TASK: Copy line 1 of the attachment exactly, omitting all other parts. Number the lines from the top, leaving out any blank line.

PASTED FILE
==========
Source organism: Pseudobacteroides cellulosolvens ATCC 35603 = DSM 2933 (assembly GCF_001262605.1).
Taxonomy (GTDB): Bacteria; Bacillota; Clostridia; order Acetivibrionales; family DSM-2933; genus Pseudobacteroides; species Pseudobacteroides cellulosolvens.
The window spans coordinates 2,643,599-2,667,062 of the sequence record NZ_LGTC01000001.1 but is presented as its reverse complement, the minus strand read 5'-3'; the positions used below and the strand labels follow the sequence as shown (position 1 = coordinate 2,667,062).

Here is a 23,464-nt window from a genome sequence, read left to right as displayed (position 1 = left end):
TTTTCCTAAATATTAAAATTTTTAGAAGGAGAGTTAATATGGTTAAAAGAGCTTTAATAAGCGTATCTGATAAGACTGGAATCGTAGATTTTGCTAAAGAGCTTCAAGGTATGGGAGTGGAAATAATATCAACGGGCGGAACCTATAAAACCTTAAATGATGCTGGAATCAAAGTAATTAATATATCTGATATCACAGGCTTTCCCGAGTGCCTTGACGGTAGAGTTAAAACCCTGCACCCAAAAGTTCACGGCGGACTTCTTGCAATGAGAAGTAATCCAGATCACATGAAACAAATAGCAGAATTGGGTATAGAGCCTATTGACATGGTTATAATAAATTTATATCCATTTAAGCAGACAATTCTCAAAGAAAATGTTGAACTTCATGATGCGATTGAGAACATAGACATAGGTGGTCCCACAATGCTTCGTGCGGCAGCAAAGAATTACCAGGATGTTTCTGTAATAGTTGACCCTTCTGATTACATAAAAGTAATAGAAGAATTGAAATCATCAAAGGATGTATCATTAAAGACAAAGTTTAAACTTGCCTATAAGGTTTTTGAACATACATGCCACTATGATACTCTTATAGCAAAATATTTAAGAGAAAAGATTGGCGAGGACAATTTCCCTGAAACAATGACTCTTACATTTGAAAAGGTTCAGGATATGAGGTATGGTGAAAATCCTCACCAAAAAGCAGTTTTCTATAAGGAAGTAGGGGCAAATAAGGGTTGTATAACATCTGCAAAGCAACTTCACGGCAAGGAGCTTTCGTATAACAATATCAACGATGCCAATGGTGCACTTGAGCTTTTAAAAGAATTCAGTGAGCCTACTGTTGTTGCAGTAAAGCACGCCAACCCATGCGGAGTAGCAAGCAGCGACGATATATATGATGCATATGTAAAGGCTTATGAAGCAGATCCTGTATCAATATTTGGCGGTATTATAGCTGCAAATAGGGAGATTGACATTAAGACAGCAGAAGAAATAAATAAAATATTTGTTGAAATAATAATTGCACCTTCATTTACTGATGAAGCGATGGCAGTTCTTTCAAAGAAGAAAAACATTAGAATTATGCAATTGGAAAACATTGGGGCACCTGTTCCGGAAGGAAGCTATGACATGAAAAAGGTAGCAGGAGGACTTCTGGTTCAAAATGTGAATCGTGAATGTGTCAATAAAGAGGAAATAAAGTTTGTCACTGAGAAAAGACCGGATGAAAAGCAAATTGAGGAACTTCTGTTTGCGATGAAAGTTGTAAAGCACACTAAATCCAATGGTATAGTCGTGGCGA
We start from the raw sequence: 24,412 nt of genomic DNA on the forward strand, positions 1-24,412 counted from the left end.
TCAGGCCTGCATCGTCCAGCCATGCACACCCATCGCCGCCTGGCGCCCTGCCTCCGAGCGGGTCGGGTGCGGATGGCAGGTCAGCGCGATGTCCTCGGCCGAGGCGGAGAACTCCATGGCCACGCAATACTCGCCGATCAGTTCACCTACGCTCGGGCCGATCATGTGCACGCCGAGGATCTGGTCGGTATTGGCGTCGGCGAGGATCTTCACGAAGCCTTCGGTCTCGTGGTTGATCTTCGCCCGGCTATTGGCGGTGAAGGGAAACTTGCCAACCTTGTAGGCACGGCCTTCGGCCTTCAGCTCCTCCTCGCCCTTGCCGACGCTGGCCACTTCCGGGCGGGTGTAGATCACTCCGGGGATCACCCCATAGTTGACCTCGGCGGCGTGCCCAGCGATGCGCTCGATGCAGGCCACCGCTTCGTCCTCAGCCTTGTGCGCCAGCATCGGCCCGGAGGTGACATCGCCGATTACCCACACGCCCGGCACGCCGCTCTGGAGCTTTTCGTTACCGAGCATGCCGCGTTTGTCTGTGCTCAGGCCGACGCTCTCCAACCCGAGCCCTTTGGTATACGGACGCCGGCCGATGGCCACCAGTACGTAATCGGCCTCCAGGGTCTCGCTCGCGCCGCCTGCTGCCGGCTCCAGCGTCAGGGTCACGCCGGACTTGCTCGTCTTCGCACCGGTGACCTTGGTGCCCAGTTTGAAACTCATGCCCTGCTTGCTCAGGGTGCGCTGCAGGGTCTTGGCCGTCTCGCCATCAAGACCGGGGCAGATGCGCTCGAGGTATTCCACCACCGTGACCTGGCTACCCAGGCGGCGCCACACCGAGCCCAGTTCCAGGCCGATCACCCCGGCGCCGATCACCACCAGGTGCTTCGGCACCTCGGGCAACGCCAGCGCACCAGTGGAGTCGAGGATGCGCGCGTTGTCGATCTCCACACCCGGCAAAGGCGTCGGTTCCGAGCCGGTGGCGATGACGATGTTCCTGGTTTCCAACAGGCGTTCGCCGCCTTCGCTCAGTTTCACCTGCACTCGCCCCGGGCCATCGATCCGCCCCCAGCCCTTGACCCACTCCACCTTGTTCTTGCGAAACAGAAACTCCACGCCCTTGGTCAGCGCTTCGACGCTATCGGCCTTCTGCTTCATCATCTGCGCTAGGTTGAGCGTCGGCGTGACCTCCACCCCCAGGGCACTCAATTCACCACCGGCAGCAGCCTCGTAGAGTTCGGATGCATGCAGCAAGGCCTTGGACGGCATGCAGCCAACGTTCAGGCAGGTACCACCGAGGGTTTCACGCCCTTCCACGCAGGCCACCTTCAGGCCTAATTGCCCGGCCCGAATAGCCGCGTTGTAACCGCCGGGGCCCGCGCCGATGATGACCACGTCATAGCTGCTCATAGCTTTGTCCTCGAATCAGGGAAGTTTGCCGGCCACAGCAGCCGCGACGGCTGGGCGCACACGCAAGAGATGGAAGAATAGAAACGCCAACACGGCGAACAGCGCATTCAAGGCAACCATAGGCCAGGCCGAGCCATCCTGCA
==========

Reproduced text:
Source organism: Pseudobacteroides cellulosolvens ATCC 35603 = DSM 2933 (assembly GCF_001262605.1).